06 October 2019

Berthe Morisot: Creating Her Own Light


"Men are inclined to believe that they fill all of one's life, but as for me, I think that no matter how much affection one mght feel for one's husband, it will not be easy to break off a life of work.  Romanc is all very well, as long as there is something besides it to fill one's days." - Berthe Morisot

"Being reassured that whatever kind of art you make it will be labeled feminine." -  the Guerilla Girls quoted from the exhibition "The Advantage of Being a Woman Artists," Tate Modern Museum, London, 1988.

Painters invented natural light in the 19th century: Courbet, Millet, and others depicted ordinary people and settings as realistically as possible.  Before then light had been an arbitrary feature to be manipulated as desired.  Whereas Medieval and Renaissance artists employed light didactically to draw attention to the religious and metaphysical  messages of their paintings because transcendence exists beyond ordinary perception.  For the Impressionists the play of light  itself became  the subject. Berthe Morisot's Dahlias bridges the realist/impressionist divide, giving the viewer the sense that the source of light which is coming from outside the picture frame is a window.  Beneath the yellow flowers, Morsiot has created the reflection of window panes on the curved  surface of the porcelain vase.

In 1876, the year Berthe Morisot (1841-1895) painted Dahlias, she showed her work at the second Impressionist  exhibition in Paris.  Morisot was the only woman to participate in seven out of the eight exhibition held between 1874 and 1886.  To put this in the context, the  of her career, the year before Morisot had painted three of her most admired pictures:  Manet on the Isle of Wight; The Wheat Field; and Hanging the Laundry Out to Dry.  Still life was an unusual subject in Morisot's oeurve although many of her interior scenes contain vignettes of still life.

Grace Hartigan and Helen Frankenthaler, two abstract expressionists who read Morisot's letters when they were finally published decades after her death, were moved by her struggles, finding  in her an ambiguous and haunting precursor.  Frankenthaler went on to reinterpret a painting that Morisot had posed for, Edouard Manet's Balcony in Los Mayas in which she occluded  the Morisot  figure.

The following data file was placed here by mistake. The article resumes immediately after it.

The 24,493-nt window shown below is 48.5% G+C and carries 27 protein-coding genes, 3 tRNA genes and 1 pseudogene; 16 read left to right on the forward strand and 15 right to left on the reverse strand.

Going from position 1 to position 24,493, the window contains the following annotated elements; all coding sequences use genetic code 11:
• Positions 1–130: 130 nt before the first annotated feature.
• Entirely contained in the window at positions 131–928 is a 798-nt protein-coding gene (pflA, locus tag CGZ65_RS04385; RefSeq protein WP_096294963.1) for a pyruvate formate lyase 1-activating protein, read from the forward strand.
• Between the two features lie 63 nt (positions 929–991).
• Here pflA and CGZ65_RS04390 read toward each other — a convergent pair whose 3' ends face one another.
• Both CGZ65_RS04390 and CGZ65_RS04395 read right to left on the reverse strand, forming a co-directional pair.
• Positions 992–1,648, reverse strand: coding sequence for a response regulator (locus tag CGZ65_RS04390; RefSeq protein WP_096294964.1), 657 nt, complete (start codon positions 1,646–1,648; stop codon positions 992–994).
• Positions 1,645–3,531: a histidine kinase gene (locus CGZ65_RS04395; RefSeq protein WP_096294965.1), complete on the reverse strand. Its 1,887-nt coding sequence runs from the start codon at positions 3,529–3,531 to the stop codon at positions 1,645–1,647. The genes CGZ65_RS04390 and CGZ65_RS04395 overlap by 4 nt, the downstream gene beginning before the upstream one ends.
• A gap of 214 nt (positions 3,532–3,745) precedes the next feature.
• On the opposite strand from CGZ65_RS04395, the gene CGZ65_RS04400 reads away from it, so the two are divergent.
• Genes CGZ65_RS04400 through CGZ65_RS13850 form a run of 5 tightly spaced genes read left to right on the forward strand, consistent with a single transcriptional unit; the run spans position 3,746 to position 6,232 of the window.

Morisot began with advantages most aspiring female artists of her time could only wish for.  Her family was wealthy and cultured, they built a stuio for her in the garden of their Parisian home, she took private art lesson with teachers she chose for herself.  She chose to join with artists who held independent salon, showing with them at seven out of eight salons between 1874 and 1886 and challenging the legitimacy.  Her beauty was held against her as a fault. 

At her death about five sixths of Morisot's paintings remained within her family: she had only sold between twenty-five and forty pieces during her career. Despite gifts to various museums by her daughter Julie Manet, her gradual erasure after her death proceeded like the fading of the Cheshire Cat. Only eight years later Camille Mauclair in his influential study L'Impressionisme (1903) relegated Morisot to the group he designated  "Secondary Impressionists."   The dealer Ambroise Vollard had collected 360 photographs of her paintings for a book-length study but the project was never completed.

In 2018 the Barnes Foundation in Philadelphia presented Berthe Morisot: Woman Impressionist.

Image:
Berthe Morisot - Dahlias, 1876, oil on panel, Clark Art Institute, Williamstown, MA.

2 comments:

Tania said...

Thanks for this unknown painting, Berthe Morisot is an incomparable artist.

Jane said...

Tania, I had not seen a Berthe Morisot still life before I saw this one.
Her admirer and friend Edouard Manet painted many still life vignettes during his last years (he died in 1883).